Monday, December 02, 2013

F# in Finance conference

On Monday 25th November I attended the F# in Finance conference at the Microsoft offices in London. I was drawn to this single day conference as I have been learning about functional programming for some time now. I am also interested in the finance sector as it seems paradoxical to me. On the one hand it appears to have ageing IT systems and an ardent use of Excel.  This seems like a bizarre way to run any business let alone a financial institution. On the other hand they can be at the forefront of innovation in software development. Indeed it is arguably the biggest commercial adopter of functional programming so far. So, I was keen to hear how this industry was changing and to learn if there were any lessons I could use in my own programming.

The day consisted of 10 talks, an ambitious goal for a single day. The most interesting theme that I picked up on was how productive many of the speakers felt when writing F# compared to C#. Jon Harrop and Phil Trelford both talked about how modelling complex domains was vastly simpler in a functional language than in an object oriented one. Phil explained how the energy trading system he maintains has a domain model which is just a single, two hundred line file. If this were to be implemented in an object oriented language the model would span hundreds of classes.

From the discussion about domain modelling it appears that functional languages are better at separating the data from the behaviour. This is still abstract in my mind so I have much to learn. What is more concrete for me are the language features that help productivity. When asked in a panel session, the speakers said that a lack of null values, immutability and the built in actor model are the main benefits when using F#. A lack of null values and immutability seem like an obvious gain. Null reference errors are a very common error in most systems. Mutated state is also a source of pernicious bugs. A rogue branch of code can create havoc to a well tested system if it alters some piece of state. The actor model is a higher level construct also aimed at limiting state changes in a system and in F# it is called the MailboxProcessor.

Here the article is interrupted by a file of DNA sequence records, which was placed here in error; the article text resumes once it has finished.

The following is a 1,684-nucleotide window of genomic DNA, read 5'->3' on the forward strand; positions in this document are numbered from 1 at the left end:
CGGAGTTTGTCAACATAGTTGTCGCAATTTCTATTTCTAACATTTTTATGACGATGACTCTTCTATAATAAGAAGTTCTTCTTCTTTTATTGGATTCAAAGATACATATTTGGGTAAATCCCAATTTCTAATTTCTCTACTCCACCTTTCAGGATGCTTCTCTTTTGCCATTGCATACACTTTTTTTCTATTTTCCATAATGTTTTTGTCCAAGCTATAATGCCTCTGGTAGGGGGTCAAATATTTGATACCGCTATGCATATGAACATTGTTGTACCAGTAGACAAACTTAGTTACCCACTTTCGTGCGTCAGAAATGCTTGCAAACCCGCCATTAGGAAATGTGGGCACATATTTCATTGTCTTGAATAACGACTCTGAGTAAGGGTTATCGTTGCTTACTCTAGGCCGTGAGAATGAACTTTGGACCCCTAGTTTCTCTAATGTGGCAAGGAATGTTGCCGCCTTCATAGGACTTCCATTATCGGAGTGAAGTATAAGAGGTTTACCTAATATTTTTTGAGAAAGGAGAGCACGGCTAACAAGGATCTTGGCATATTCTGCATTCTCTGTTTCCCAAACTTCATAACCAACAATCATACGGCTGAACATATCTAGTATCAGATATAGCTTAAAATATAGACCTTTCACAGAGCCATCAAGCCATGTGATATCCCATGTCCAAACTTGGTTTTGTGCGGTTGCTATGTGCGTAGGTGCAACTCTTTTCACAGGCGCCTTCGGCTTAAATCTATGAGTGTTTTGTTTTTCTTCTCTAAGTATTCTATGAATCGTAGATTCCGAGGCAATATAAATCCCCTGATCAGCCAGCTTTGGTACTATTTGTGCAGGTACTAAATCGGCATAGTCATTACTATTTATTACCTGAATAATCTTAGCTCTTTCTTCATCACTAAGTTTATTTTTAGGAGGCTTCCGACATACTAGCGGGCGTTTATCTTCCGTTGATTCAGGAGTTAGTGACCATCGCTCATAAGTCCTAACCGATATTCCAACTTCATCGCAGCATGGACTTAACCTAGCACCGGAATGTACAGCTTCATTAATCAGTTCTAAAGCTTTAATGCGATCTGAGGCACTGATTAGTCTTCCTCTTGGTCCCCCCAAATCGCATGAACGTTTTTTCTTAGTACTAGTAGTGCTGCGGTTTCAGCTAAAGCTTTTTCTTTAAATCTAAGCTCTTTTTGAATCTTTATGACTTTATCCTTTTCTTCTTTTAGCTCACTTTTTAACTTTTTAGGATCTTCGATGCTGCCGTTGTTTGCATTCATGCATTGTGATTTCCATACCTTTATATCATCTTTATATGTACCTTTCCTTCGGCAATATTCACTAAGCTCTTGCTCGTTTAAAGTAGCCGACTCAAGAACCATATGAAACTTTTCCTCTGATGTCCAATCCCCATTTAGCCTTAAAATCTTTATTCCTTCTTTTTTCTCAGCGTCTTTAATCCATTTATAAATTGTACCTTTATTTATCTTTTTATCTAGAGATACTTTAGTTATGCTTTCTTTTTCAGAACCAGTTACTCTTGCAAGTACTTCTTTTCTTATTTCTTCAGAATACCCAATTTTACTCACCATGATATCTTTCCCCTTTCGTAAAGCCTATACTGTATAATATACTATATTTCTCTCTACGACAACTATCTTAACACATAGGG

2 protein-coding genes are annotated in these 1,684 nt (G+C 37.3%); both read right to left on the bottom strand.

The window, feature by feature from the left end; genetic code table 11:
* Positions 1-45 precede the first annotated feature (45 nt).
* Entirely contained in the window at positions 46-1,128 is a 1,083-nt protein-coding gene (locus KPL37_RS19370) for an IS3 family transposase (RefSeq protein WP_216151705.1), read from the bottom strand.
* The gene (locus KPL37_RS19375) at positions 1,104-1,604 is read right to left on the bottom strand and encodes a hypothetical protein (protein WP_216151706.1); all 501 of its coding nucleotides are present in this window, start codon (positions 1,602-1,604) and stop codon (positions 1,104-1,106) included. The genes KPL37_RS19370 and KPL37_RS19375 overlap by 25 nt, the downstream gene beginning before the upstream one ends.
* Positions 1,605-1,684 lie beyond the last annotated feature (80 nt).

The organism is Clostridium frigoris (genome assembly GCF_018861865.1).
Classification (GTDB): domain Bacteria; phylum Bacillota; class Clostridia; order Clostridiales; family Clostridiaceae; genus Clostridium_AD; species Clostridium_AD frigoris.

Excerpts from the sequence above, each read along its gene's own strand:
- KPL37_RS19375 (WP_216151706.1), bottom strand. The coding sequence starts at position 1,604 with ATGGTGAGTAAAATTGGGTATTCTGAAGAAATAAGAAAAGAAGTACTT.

F# in Finance was a fantastic day of very focused presentations from some superb presenters. Functional programming is a clear fit for the finance sector where the domain can often be modelled in algebraic terms. Given that this is a sector where any competitive edge means vast profits I am sure the uptake of functional programming will only increase. It is good to see F# and, consequently, the CLR gaining a foothold. Thanks to the presenters I now have a clearer understanding of the advantages of functional programming and will be investigating further to see how I can improve my programming skills.